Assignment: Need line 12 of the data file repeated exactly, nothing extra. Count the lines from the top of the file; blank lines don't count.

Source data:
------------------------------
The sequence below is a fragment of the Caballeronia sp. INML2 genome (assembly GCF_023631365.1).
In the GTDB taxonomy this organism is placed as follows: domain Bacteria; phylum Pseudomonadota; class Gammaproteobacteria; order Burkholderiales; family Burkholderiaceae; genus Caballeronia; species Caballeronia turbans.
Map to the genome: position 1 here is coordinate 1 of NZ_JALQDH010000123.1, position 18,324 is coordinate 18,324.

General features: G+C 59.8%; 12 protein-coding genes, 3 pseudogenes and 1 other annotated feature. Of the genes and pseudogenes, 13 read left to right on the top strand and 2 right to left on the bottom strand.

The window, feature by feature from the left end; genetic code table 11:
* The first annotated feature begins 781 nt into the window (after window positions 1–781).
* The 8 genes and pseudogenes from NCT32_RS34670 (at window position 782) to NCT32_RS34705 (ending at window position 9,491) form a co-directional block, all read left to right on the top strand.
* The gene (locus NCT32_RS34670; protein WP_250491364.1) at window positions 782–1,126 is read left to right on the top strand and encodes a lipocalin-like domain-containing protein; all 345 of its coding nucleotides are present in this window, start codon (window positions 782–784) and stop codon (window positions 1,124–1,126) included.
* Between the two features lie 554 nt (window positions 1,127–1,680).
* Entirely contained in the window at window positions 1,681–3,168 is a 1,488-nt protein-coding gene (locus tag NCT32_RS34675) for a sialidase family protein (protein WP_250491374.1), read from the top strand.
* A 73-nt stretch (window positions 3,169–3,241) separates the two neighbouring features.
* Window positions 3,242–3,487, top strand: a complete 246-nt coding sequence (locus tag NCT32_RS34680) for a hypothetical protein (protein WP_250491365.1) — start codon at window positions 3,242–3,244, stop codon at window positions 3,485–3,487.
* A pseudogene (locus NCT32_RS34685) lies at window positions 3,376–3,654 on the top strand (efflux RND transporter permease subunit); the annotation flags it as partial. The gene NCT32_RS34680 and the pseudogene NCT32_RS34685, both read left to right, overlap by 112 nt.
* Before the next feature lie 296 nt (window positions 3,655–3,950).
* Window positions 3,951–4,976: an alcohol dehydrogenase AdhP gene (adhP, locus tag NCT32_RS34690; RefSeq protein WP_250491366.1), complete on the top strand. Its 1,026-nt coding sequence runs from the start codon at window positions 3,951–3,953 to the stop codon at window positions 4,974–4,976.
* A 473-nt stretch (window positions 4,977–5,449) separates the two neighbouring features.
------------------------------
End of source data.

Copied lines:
* Window positions 3,242–3,487, top strand: a complete 246-nt coding sequence (locus tag NCT32_RS34680) for a hypothetical protein (protein WP_250491365.1) — start codon at window positions 3,242–3,244, stop codon at window positions 3,485–3,487.